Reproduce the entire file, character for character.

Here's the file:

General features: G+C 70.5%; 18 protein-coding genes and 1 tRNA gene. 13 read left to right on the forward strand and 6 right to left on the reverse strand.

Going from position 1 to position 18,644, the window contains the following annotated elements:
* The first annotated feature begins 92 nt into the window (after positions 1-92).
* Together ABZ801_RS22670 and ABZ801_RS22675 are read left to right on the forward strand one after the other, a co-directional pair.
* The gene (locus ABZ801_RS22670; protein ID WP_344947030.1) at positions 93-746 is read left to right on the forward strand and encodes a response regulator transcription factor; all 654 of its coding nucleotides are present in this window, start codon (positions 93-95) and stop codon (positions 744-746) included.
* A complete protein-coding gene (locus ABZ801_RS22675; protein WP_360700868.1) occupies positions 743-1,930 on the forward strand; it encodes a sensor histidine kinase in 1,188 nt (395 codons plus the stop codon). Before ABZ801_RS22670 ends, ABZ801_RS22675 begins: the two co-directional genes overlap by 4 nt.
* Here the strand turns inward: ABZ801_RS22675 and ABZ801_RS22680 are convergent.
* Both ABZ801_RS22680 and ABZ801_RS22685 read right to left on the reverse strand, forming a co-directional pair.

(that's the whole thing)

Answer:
General features: G+C 70.5%; 18 protein-coding genes and 1 tRNA gene. 13 read left to right on the forward strand and 6 right to left on the reverse strand.

Going from position 1 to position 18,644, the window contains the following annotated elements:
* The first annotated feature begins 92 nt into the window (after positions 1-92).
* Together ABZ801_RS22670 and ABZ801_RS22675 are read left to right on the forward strand one after the other, a co-directional pair.
* The gene (locus ABZ801_RS22670; protein ID WP_344947030.1) at positions 93-746 is read left to right on the forward strand and encodes a response regulator transcription factor; all 654 of its coding nucleotides are present in this window, start codon (positions 93-95) and stop codon (positions 744-746) included.
* A complete protein-coding gene (locus ABZ801_RS22675; protein WP_360700868.1) occupies positions 743-1,930 on the forward strand; it encodes a sensor histidine kinase in 1,188 nt (395 codons plus the stop codon). Before ABZ801_RS22670 ends, ABZ801_RS22675 begins: the two co-directional genes overlap by 4 nt.
* Here the strand turns inward: ABZ801_RS22675 and ABZ801_RS22680 are convergent.
* Both ABZ801_RS22680 and ABZ801_RS22685 read right to left on the reverse strand, forming a co-directional pair.